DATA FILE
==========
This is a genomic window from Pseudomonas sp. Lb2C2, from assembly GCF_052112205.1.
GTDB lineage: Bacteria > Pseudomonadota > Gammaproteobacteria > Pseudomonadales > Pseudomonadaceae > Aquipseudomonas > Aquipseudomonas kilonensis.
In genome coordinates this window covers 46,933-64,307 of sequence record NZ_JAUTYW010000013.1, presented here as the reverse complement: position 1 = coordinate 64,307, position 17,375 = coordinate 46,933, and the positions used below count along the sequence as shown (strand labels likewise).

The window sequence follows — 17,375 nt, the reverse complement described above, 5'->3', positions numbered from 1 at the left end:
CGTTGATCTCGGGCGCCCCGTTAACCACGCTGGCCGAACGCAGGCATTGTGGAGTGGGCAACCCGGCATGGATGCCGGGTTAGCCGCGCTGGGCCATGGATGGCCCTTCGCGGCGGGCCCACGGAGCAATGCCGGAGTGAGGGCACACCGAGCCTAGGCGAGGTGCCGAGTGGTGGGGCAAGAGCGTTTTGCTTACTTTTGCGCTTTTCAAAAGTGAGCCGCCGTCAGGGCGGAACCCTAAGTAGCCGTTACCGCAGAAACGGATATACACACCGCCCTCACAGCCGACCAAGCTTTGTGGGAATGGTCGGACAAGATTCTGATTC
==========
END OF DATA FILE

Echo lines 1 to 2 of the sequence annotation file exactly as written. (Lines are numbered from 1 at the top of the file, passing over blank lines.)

This is a genomic window from Pseudomonas sp. Lb2C2, from assembly GCF_052112205.1.
GTDB lineage: Bacteria > Pseudomonadota > Gammaproteobacteria > Pseudomonadales > Pseudomonadaceae > Aquipseudomonas > Aquipseudomonas kilonensis.